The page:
It’s just one of the small, subtle ways that Mack’s signing has been about more than an upgrade at a single position. A great center is the foundation on which an entire offensive line can be built, and Mack’s presence has rippled through Atlanta’s front in every conceivable way. “You could tell instantly, even in OTAs: This guy knows exactly what he’s doing,” says Atlanta right tackle Ryan Schraeder. “He’s really good at controlling his body, his hand placement — he’s just so thorough about how he goes about his game. That rubs off on everybody.”
Schraeder is able to appreciate Mack’s technical proficiency, but what sticks out to Matthews is how often he’ll look 20 yards past the line of scrimmage and see his center burying a defender in the turf. “One of the coolest things about him is watching him finish,” Matthews says. “He never takes a play off. It’s impressive to see him go downfield and finish guys.”
Matthews immediately felt the steadying hand Mack brought to Atlanta’s offense. Mack wanted to know everything — every blitz, every alignment, every wrinkle that the Falcons could ever see. To help expedite the unit’s collective improvement, Mack has reached out to Thomas when Schraeder or Matthews have questions about a particular technique. It’s a luxury — one made possible by the respect Mack has won from everyone he’s shared a huddle with — and it’s paid major dividends. “[Joe’s] a Hall of Famer,” Schraeder says. “And to be able to get advice like that from him, through Alex, was just really cool.”
As the man in the middle of the Falcons attack, Mack has taken it upon himself to keep everyone playing at the same tempo, and that’s meant tapping every resource at his disposal. “When you really commit to the outside-zone scheme, you’re moving fast,” he said last week. “And you’re moving fast a lot of the time. If you’re not quite used to that, you have to get in shape, and you have to really be committed to, ‘This is the technique we have to use.’ To be successful, everyone has to be on the same page.”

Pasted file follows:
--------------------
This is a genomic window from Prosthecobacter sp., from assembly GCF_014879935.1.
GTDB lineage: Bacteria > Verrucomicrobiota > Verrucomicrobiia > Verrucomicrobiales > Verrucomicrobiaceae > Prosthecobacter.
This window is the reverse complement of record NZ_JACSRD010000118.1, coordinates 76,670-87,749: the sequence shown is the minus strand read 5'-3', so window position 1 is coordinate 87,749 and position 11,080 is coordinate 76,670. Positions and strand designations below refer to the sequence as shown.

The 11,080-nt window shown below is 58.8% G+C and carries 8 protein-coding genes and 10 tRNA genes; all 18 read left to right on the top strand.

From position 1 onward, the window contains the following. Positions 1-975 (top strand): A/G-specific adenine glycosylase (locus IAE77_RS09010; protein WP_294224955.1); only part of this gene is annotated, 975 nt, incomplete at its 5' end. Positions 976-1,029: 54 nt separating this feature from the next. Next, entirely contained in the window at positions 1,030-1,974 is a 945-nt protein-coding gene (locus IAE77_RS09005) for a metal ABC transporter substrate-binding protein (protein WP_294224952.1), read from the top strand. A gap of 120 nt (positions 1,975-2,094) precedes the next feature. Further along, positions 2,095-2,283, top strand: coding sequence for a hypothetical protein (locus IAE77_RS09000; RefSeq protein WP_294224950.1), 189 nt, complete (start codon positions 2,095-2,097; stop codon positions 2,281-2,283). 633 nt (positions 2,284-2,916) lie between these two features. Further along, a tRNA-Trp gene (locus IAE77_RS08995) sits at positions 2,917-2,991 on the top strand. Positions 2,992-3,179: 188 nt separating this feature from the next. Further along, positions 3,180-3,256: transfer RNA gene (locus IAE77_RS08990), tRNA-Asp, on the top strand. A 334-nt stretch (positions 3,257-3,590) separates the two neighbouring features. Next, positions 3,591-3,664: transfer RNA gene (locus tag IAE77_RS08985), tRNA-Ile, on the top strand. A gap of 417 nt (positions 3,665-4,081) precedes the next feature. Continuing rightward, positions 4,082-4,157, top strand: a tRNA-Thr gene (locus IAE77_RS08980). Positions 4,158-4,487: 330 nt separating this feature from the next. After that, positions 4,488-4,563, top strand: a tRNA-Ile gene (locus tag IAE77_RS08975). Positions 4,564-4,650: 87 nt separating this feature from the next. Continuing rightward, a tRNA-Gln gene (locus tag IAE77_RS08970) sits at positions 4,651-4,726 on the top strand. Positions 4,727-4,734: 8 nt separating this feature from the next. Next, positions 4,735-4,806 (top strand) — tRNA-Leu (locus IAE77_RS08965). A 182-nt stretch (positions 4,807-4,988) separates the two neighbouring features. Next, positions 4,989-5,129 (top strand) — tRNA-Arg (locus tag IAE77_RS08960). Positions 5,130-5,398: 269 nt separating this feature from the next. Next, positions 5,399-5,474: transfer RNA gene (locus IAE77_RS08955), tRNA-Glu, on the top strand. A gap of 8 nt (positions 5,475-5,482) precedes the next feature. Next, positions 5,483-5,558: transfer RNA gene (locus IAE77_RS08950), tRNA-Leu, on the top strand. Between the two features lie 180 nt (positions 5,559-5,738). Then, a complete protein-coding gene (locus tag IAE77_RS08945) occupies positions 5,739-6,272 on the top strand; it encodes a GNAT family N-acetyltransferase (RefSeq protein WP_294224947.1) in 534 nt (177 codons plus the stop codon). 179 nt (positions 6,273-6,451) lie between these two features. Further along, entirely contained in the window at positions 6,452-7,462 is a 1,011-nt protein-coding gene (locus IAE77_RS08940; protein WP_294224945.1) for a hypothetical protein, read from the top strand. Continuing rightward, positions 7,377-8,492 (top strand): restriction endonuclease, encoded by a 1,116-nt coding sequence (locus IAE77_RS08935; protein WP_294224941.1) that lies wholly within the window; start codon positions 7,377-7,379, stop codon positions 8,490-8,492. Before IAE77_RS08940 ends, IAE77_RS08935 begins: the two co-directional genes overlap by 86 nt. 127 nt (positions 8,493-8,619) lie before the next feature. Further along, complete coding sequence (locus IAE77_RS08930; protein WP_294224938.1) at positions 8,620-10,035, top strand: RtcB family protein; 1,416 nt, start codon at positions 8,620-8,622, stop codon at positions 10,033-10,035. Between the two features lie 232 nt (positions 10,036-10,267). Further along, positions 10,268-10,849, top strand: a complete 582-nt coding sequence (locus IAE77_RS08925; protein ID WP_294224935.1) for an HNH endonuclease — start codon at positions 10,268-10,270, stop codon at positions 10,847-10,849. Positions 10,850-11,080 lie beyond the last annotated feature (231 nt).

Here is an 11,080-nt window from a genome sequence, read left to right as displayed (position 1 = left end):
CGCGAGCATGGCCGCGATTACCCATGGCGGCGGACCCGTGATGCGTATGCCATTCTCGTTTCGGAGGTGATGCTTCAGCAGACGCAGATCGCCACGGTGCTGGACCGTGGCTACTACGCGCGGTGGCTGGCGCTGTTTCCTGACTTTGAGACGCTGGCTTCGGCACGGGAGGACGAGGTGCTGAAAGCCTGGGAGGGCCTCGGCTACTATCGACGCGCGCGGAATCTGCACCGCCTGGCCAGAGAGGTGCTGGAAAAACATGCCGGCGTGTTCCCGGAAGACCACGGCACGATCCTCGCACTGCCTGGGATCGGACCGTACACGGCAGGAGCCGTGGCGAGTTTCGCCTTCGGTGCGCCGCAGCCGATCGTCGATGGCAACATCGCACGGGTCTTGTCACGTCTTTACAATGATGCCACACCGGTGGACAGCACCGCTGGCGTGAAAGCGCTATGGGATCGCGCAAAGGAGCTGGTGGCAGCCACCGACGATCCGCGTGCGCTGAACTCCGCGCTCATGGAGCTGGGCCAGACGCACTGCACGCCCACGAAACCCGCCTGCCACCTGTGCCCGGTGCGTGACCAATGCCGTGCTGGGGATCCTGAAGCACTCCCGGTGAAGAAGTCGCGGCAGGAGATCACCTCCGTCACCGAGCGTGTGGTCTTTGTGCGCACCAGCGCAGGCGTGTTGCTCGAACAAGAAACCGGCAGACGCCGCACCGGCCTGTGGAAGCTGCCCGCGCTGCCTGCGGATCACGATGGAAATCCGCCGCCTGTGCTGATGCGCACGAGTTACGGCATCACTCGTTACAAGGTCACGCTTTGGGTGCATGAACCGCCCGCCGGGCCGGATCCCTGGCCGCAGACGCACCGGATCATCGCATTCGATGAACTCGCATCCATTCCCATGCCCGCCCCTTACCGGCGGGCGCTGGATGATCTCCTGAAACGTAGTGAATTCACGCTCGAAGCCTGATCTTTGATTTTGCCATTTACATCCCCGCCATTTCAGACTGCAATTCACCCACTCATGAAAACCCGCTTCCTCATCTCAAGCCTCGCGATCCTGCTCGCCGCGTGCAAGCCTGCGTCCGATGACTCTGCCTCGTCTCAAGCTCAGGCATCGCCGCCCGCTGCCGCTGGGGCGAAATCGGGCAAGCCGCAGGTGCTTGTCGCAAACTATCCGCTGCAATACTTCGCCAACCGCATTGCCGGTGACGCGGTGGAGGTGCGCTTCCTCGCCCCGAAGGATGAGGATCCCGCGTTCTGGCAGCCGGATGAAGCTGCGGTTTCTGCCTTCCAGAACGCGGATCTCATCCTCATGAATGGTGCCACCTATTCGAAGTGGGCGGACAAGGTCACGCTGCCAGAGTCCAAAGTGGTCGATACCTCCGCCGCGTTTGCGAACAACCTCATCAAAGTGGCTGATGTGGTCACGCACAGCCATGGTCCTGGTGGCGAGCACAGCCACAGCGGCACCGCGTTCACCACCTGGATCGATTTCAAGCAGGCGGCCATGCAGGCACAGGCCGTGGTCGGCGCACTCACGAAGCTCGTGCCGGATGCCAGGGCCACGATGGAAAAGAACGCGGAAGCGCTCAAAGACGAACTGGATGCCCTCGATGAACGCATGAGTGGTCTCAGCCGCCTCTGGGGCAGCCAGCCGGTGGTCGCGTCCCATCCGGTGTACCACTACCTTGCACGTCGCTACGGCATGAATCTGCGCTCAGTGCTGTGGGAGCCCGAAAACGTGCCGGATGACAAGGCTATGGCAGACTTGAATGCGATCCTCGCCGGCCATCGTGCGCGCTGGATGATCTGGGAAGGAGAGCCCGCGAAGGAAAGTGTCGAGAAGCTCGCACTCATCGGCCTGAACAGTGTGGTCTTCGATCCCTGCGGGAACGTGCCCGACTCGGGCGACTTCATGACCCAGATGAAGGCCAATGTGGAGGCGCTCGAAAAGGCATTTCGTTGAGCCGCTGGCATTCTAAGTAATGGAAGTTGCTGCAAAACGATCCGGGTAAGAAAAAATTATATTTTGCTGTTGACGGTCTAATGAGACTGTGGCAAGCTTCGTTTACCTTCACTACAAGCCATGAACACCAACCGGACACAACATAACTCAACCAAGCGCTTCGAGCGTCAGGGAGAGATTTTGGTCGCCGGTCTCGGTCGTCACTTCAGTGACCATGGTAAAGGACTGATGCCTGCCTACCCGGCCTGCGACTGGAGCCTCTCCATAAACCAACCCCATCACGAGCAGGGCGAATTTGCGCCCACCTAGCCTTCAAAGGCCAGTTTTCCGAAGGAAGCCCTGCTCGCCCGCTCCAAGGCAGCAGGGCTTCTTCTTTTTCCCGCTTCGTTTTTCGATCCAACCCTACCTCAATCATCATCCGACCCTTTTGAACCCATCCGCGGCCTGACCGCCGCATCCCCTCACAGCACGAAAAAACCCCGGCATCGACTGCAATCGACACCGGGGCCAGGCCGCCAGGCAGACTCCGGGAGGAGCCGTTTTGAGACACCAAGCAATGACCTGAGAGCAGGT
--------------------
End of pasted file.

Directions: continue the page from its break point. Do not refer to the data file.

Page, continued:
On the Wednesday before the win over Green Bay, Mack faced reporters assembled at the team facility for a rare standalone moment in front of the camera. “I’m doing a good job by not facing that way,” Mack joked about ignoring the NFC championship game banner behind him. “Not noticing it too much now. [A] press conference is different. I usually don’t do this.” It’s a point that could be interpreted in one of two ways — a podium is an odd place for a center, and for Mack, the quirks of these past few weeks are foreign. He spent seven years in Cleveland without making a trip to the playoffs. A week from Sunday, he’ll play in the Super Bowl.
“We’ve done really well. I don’t think I envisioned quite so well,” Mack says when asked if he thought this type of season was possible when he signed in Atlanta. He’s underselling it. A refined, reliable line has helped the Falcons become one of the most prolific offenses the league has ever seen. Atlanta led the NFL in offensive DVOA, yards per play (6.7), points per drive (3.06), Football Outsiders’ Drive Success Rate, and virtually every other offensive metric. Ryan’s increased comfort in Shanahan’s system, the addition of secondary receiving options like Taylor Gabriel and Mohamed Sanu, and the return of a healthy Tevin Coleman all differentiate this Falcons offense from last year’s version, but no single change has made a more significant impact on Atlanta’s historic output than the offseason signing of Mack.
Thomas and Mack are still close. They’re in touch often, and Thomas says at points during this season Mack expressed to him how rewarding it’s been to play with so much at stake. “What he talked about was how fun it is to be playing for something meaningful at the end of the year,” Thomas says.
The Falcons have helped Mack’s career reach new heights, and he’s done the same for the franchise. It’s no accident that Mack landed in Shanahan’s offense. The deal he got from the Falcons indicated that they understood the type of influence he would bring. “It was so important for Kyle to get Alex in the middle because he knows he’s the best center in football, but he’s also a perfect fit for Kyle’s scheme,” Thomas says. “I think if it was up to Kyle, he would have paid him quarterback money to get him there.”
Mack had to settle for a contract that set the market at his position, and he’s proved he’s worth every penny. Now, to keep up with the Patriots, Atlanta will need plenty more fireworks; Mack is the match that lights the fuse.